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In defence of mathematics

Analysing the maths stigma and defending the subject's beauty.

Growing up, mathematics gave me an uncomplicated sense of joy. While other kids played Saturday sports, I was at my desk, engrossed in solving problems; I loved that rush when things finally made sense. I took Mathematics Extension 2 in high school, and am completing my Honours in Economics, a maths-heavy major.

Naturally, I was sad to hear that enrolments in HSC mathematics courses have fallen consistently over the last 10 years. This year, 76% of students are taking some level of mathematics, compared to 94% in 2000. 

Part of this decline could be due to maths’ social stigma. For many people, maths seems complicated, difficult, repetitive and driven by rigid rules. “Schools often teach math as a process for getting the right answer,” says Kyne, a drag queen and educator known for her informative TikToks. “Students memorise formulas like y=mx+b without knowing why … leaving them feeling like math is arbitrary and purposefully challenging.” 

Maths can also sometimes seem impractical. “In most disciplines you can … gain a better understanding of a productive skill,” says Nicholas Giannoulis, President of the Sydney University Mathematics Society (SUMS). “If the question isn’t rooted in a real-life situation, it can become abstract and meaningless,” Mei Zheng, SUMS Sponsorship Director, adds.

This might be why popular culture has normalised “being bad at maths”. It’s relatable to claim ineptitude or disinterest in mathematics; a viral TikTok implored viewers to “stop normalising the idea that math makes sense.” There’s also the idea that some people are “maths people”: that you’re either born a mathematician or not, and that if you don’t understand a mathematical concept with ease, then maths isn’t for you. 

It implies mathematics isn’t something you do (and can get better at), but rather, that mathematical ability is something you inherently have. “Someone who doesn’t find numbers enjoyable right off the bat is likely to have [that belief] … reaffirmed by cultural attitudes,” says Giannoulis. Zheng adds that “there still exists prejudice against females excelling in maths.”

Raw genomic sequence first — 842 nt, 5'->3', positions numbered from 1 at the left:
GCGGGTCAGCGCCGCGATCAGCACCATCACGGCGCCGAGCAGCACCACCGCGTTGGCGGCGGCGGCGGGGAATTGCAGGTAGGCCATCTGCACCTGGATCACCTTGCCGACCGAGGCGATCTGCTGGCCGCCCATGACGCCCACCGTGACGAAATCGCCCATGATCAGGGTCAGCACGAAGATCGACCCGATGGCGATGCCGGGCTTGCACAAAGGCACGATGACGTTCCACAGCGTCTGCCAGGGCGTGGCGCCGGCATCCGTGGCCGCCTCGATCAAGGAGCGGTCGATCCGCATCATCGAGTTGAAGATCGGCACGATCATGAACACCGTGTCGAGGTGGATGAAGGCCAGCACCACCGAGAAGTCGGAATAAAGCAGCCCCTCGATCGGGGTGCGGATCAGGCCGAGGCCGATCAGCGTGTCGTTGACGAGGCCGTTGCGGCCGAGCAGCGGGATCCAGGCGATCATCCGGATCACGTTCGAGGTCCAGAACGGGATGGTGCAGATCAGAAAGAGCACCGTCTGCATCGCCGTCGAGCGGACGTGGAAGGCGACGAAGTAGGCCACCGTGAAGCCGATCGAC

I strongly feel that the myth of the “maths person” wrongly suggests that the subject is only for certain people. That all-or-nothing attitude doesn’t exist elsewhere: even if you’re not a natural-born athlete, nobody would think you’re devoid of sporting ability, or that you can’t play social sport. Even if you aren’t a world-class musician, you might still enjoy playing music and getting better after sticking with it.

Kyne agrees that consistent practice fosters confidence. “If I spent every day practicing basketball, I might one day be really good. However, if my practice only involves shooting the ball from the free-throw line, I probably wouldn’t be a great player,” she says. Even though starting from a young age does help, and natural aptitude plays a role, maths, like sports, music or languages, requires some discipline and resilience to enjoy it.

It’s fair that high school maths education can turn people off maths. Many of my friends felt that maths was “like learning a new language”, or felt demoralised when they got the wrong answer. Instead, schools need to approach maths from a problem-solving perspective. Educators like Eddie Woo (a USyd alumnus) and Numberphile are ditching formulas and telling mathematical stories about real-world problems. Schools also need to tackle people’s internalised beliefs about mathematics, encouraging mistakes as part of mastery. It’s hard in a crowded curriculum and results-focused sector, but it’s necessary when “maths concepts build up like a pyramid structure,” as Zheng explains, requiring a “strong foundation”.  USyd has also introduced course prerequisites to incentivise high school maths study.

Mathematicians also need to show others why maths is useful. There are many reasons; from modelling the spread of coronavirus, busting misleading graphs and statistics, doubling a recipe, predicting traffic, calculating whether you’ll be on time, and understanding why certain designs are pleasing, maths permeates our lives in ways we can’t comprehend.

To end, I’d like to challenge the perception that maths is out of reach for non-STEM students. If you study humanities, you analyse evidence, use jargon and construct compelling arguments through logic and critical thinking. Mathematical proofs are the same. The link between maths and philosophy is well-documented, from Aristotle to Descartes and Russell.

If you are artistic, you know how to think laterally and creatively. Contrary to popular belief, progress in mathematics relies on looking at things differently, and being bold enough to challenge assumptions. Solving tough maths problems requires creativity.

As Hardy noted in A Mathematician’s Apology, the beauty of maths is what makes it accessible (look at Islamic art, snowflakes, sunflowers or music). “Essentially, maths is the study of patterns,” says Zheng. “I think everyone can enjoy maths, even if they don’t work with it professionally.”  

“Math-phobia has become so normal that even kids know they aren’t supposed to like math,” says Kyne. “If an adult wants to learn about science, history or art, they can walk into a museum … the masterpieces of math are just as worth looking at.”

For more information on the mathematics community at USyd, or information on further study and careers involving maths, check out the Sydney University Mathematics Society, or contact lecturers and tutors at the School of Mathematics and Statistics.

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